Theatertreffen Acting Fact-File

The 5,000€ Alfred-Kerr-Preis for the best performance at the Theatertreffen was announced today, decided and presented by actress Nina Hoss. The prize went to Fabian Hinrichs – here are TT-Blog photographer Nadine`s photos of the award ceremony:

But how did she choose when there were so many different styles of acting treading the boards? Maybe she stole a look at my fact-file, based on some of the leading men and ladies of this year’s festival.
Style: The Entertainer
Fabian Hinrichs, Kill Your Darlings! Streets of Berladelphia
Director: Rene Pollesch
Only speaking part
: Shiny, skin-tight rainbow leggings/Floor-length skirt/Octopus costume Continue reading Theatertreffen Acting Fact-File

Platonov – The Premiere

The final Theatertreffen 2012 production to premiere is the black sheep of the family. All its other relatives have been and gone, throwing paint on the bare walls of their sets, chatting to their audiences and, in certain isolated incidents (that crazy Uncle Vinge), urinating on their actors. Now all of a sudden, Platonov shows up and rocks the boat with the ultimate rebellion: Naturalism.
(Well, the definition of “naturalism” is highly debated, but in the case of Chekhov I’ll take an old-school one from the first main spokesperson for the style, author Emile Zola: “We simply take from life the story of a being or group of beings whose acts we faithfully set down. The work becomes an official record, nothing more; its only merit is that of exact observation.”)
As the audience entered the theatre, they probably rubbed their eyes in disbelief. Rather than using the text as a loose structure or idea on which to base the production, director Hermanis has read Chekhov’s stage directions, and Monika Pormale has translated them onto the stage in an “exact observation.”  We see a large room, connected through one central door to a terrace and garden on the one side, and separated from a dining room on the other by a wall of transparent doors. Both of these extra spaces are somewhat obscured from the audience’s sight. I’m no expert on late 19th Century Russian furniture, but it certainly seemed like every detail of the set and costumes was historically accurate.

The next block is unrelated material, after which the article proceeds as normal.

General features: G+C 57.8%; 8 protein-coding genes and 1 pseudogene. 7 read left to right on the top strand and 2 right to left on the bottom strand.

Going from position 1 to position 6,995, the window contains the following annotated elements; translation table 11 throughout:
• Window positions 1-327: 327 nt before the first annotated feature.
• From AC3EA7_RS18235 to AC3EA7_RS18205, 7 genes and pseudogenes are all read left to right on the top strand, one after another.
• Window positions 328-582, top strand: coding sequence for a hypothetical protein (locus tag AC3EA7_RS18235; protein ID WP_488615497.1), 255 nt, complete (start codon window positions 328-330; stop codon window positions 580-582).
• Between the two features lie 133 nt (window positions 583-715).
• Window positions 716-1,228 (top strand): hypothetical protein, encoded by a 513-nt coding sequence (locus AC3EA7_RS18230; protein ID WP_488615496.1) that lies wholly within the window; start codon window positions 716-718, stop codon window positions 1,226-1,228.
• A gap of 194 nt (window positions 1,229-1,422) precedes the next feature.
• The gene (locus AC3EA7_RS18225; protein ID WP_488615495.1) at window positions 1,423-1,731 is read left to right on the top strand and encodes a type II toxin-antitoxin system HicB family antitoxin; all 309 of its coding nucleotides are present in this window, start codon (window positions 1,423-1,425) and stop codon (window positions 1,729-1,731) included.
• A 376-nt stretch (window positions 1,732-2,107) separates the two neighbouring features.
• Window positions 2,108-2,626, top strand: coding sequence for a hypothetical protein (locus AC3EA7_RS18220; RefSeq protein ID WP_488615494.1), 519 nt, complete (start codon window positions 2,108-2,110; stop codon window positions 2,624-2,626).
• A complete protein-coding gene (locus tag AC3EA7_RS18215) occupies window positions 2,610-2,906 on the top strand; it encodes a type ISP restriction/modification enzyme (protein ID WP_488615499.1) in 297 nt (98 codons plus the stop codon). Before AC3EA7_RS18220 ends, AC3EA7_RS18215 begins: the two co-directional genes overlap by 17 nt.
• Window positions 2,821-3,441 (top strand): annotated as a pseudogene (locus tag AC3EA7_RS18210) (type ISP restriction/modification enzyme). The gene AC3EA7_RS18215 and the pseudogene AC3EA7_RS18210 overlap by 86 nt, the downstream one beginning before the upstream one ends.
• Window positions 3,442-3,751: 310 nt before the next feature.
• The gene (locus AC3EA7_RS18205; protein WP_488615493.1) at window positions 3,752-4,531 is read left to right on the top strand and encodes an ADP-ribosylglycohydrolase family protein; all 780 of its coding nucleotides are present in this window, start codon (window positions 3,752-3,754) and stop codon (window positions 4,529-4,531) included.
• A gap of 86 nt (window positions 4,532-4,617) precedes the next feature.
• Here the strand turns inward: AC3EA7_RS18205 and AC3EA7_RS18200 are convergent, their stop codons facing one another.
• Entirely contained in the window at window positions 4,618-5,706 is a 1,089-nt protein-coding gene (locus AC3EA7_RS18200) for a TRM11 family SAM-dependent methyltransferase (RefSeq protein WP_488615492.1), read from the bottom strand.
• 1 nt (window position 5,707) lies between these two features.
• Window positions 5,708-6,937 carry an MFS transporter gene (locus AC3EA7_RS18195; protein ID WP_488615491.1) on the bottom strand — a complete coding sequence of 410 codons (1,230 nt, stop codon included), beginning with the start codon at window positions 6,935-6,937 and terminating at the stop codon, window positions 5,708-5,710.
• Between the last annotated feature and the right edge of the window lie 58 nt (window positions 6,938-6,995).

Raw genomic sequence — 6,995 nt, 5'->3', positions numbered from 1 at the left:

Here’s a rudimentary idea of what it looks like:

Platonov set design, Doodle: Miriam Sherwood
Continue reading Platonov – The Premiere

Your Day at TT (17)

It’s not over just yet: we have one more action-packed day of Theatertreffen 2012 ahead of us before everything gets packed up.
12pm – Actress Nina Hoss will present the Alfred Kerr Actor’s Prize to her favourite performer of the Theatertreffen, place your bets now! We’ll be updating the blog with news of the winner at lunchtime.
1.30pm – The final discussion of the jury. Your last chance to voice your opinions on the festival face-to-face with the people who made the decisions. Follow the debate on our twitter account, #tt12 – you never know, it might get ugly.
4pm – A chance to watch Karin Henkel’s Macbeth on screen at the Public Viewing at Potsdamer Platz.
OR (both is definitely impossible, however diligent a TT fan you are):
4.30pm – The second performance of Alvis Hermanis’ production of Platonov by Chekhov, ending at a user-friendly 9.15pm.
9.35pm – The strangely precise timing only serves to adds mystery to what might already be the vaguest prize in German theatre, a 10,000€ award presented by TV channel 3sat to “one or more artists from participating ensembles for pioneering, artistically innovative achievement.”
If you can’t bare to sit in yet another darkened room, have a time-out in a really hot steamy room instead: The sauna in the TT garden is still in full swing today – nudity is optional.

The Surtitle Situation

For several years now, surtitles have featured on a number of the chosen productions at the Theatertreffen – this year three had English surtitles, whilst the French and Kinyarwanda-speaking Hate Radio and the Flemish Before Your Very Eyes necessitate German surtitles, and are both giving an extra performance with English ones as well.